Age-Related Effects in Working Memory Recognition Modulated by Retroactive Interference

Solesio-Jofre, Elena and Lorenzo-López, Laura and Gutierrez, Ricardo and López-Frutos, José María and Ruiz Vargas, Jose Maria and Maestú, Fernando (2012). Age-Related Effects in Working Memory Recognition Modulated by Retroactive Interference. "The Journals of Gerontology: Series A - Biological Sciences And Medical Sciences", v. 67A (n. 6); pp. 565-572. ISSN 1079-5006. https://doi.org/10.1093/gerona/glr199.

Description

Title: Age-Related Effects in Working Memory Recognition Modulated by Retroactive Interference
Author/s:
  • Solesio-Jofre, Elena
  • Lorenzo-López, Laura
  • Gutierrez, Ricardo
  • López-Frutos, José María
  • Ruiz Vargas, Jose Maria
  • Maestú, Fernando
Item Type: Article
Título de Revista/Publicación: The Journals of Gerontology: Series A - Biological Sciences And Medical Sciences
Date: June 2012
ISSN: 1079-5006
Volume: 67A
Subjects:
Faculty: Centro de Tecnología Biomédica (CTB) (UPM)
Department: Otro
Creative Commons Licenses: Recognition - No derivative works - Non commercial

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Abstract

One of the main causes for age-related declines in working memory is a higher vulnerability to retroactive interference due to a reduced ability to suppress irrelevant information. However, the underlying neural correlates remain to be established. Magnetoencephalography was used to investigate differential neural patterns in young and older adults performing an interference-based memory task with two experimental conditions, interrupting and distracting, during successful recognition. Behaviorally, both types of retroactive interference significantly impaired accuracy at recognition more in older adults than in young adults with the latter exhibiting greater disruptions by interrupters. Magnetoencephalography revealed the presence of differential age-related neural patterns. Specifically, time-modulated activations in temporo-occipital and superior parietal regions were higher in young adults compared with older adults for the interrupting condition. These results suggest that age-related deficits in inhibitory mechanisms that increase vulnerability to retroactive interference may be associated with neural under-recruitments in a high-interference task.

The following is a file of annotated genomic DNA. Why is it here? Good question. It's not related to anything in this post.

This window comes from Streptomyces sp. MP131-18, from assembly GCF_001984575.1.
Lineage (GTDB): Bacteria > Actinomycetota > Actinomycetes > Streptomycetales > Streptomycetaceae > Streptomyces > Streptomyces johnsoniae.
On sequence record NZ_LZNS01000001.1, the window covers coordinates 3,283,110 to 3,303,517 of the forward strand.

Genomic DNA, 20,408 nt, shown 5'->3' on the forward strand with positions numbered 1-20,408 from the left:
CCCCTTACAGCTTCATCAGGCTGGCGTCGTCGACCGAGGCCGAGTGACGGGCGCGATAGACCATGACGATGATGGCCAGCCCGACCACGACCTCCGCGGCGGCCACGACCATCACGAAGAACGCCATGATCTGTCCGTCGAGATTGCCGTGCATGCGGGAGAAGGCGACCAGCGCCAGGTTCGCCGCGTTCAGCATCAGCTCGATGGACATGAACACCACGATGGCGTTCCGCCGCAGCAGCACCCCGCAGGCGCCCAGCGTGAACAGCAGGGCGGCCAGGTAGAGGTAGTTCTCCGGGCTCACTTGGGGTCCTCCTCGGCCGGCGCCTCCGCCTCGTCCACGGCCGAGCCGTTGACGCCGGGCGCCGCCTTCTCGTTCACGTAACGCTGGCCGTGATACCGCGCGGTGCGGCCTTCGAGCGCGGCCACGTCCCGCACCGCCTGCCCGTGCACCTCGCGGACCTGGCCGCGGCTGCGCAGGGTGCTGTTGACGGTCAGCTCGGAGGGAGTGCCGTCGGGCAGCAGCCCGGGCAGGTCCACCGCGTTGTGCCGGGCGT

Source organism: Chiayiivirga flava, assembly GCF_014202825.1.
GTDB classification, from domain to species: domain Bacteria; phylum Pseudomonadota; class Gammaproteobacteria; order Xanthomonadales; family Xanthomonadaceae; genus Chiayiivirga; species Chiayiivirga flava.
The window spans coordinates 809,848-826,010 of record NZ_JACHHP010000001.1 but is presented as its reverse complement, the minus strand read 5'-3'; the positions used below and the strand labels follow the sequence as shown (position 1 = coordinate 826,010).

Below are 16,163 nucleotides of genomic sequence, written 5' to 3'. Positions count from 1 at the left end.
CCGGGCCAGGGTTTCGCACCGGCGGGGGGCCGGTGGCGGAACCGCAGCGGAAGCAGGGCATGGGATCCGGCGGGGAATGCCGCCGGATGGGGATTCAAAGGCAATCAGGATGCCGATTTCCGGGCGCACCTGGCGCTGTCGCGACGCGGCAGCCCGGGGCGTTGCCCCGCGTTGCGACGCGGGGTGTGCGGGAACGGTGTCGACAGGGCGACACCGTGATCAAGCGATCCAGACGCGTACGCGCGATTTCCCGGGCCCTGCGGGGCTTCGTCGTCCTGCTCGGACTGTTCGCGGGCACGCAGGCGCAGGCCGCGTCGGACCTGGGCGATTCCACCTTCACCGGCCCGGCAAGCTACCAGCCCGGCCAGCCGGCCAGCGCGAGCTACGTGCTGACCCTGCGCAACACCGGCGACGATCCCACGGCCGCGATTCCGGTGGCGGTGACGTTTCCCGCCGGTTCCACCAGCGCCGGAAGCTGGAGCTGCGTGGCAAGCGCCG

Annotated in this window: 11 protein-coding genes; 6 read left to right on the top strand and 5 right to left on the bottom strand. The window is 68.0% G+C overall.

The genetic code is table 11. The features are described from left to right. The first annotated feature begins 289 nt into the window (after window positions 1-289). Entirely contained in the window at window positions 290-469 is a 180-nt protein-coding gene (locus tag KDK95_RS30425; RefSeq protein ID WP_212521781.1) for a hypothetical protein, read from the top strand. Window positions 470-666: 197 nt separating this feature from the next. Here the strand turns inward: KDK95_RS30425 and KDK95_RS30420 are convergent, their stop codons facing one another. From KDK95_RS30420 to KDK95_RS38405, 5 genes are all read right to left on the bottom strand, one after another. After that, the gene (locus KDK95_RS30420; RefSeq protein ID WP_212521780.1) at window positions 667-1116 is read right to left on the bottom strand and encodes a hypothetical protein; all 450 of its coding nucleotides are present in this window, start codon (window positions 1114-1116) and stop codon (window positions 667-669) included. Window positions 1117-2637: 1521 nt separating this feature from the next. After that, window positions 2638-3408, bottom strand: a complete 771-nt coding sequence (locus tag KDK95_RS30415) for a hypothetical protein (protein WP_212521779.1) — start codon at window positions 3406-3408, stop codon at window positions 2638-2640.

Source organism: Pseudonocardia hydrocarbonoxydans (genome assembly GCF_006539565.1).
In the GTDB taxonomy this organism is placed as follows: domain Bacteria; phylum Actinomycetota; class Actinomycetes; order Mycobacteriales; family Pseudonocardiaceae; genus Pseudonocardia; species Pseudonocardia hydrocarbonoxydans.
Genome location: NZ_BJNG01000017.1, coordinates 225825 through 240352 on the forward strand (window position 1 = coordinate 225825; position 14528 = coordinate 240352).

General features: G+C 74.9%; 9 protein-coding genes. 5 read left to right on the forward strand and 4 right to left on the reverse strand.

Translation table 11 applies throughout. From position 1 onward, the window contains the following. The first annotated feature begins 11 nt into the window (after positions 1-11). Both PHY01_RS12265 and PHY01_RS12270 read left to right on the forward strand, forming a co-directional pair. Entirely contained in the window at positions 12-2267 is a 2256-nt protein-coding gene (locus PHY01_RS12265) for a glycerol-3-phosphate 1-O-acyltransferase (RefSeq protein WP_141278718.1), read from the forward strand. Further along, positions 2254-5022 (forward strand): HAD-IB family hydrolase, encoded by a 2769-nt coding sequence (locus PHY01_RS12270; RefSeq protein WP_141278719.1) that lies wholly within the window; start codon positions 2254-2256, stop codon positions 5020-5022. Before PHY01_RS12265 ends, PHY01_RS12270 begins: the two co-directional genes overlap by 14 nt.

More information

Item ID: 20191
DC Identifier: http://oa.upm.es/20191/
OAI Identifier: oai:oa.upm.es:20191
DOI: 10.1093/gerona/glr199
Official URL: http://biomedgerontology.oxfordjournals.org/content/67A/6/565.abstract
Deposited by: Memoria Investigacion
Deposited on: 14 Oct 2013 14:38
Last Modified: 21 Apr 2016 22:42
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